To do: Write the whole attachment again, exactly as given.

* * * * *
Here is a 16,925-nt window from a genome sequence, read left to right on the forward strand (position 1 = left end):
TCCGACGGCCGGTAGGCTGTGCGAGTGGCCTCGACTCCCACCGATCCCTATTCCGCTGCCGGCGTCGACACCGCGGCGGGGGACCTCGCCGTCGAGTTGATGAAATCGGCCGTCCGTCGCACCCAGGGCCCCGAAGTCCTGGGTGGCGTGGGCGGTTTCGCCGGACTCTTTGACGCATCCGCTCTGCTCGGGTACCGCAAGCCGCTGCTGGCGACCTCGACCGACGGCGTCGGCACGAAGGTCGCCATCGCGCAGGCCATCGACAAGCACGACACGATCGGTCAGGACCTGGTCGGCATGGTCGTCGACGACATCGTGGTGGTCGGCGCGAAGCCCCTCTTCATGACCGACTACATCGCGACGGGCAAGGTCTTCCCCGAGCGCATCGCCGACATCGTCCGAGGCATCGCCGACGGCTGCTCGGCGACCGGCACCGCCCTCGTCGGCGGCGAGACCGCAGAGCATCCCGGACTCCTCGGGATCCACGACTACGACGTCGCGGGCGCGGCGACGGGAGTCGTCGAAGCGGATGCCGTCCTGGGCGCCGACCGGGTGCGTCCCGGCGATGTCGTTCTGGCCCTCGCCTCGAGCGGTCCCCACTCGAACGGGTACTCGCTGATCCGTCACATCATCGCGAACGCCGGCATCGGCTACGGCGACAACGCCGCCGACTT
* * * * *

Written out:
Here is a 16,925-nt window from a genome sequence, read left to right on the forward strand (position 1 = left end):
TCCGACGGCCGGTAGGCTGTGCGAGTGGCCTCGACTCCCACCGATCCCTATTCCGCTGCCGGCGTCGACACCGCGGCGGGGGACCTCGCCGTCGAGTTGATGAAATCGGCCGTCCGTCGCACCCAGGGCCCCGAAGTCCTGGGTGGCGTGGGCGGTTTCGCCGGACTCTTTGACGCATCCGCTCTGCTCGGGTACCGCAAGCCGCTGCTGGCGACCTCGACCGACGGCGTCGGCACGAAGGTCGCCATCGCGCAGGCCATCGACAAGCACGACACGATCGGTCAGGACCTGGTCGGCATGGTCGTCGACGACATCGTGGTGGTCGGCGCGAAGCCCCTCTTCATGACCGACTACATCGCGACGGGCAAGGTCTTCCCCGAGCGCATCGCCGACATCGTCCGAGGCATCGCCGACGGCTGCTCGGCGACCGGCACCGCCCTCGTCGGCGGCGAGACCGCAGAGCATCCCGGACTCCTCGGGATCCACGACTACGACGTCGCGGGCGCGGCGACGGGAGTCGTCGAAGCGGATGCCGTCCTGGGCGCCGACCGGGTGCGTCCCGGCGATGTCGTTCTGGCCCTCGCCTCGAGCGGTCCCCACTCGAACGGGTACTCGCTGATCCGTCACATCATCGCGAACGCCGGCATCGGCTACGGCGACAACGCCGCCGACTT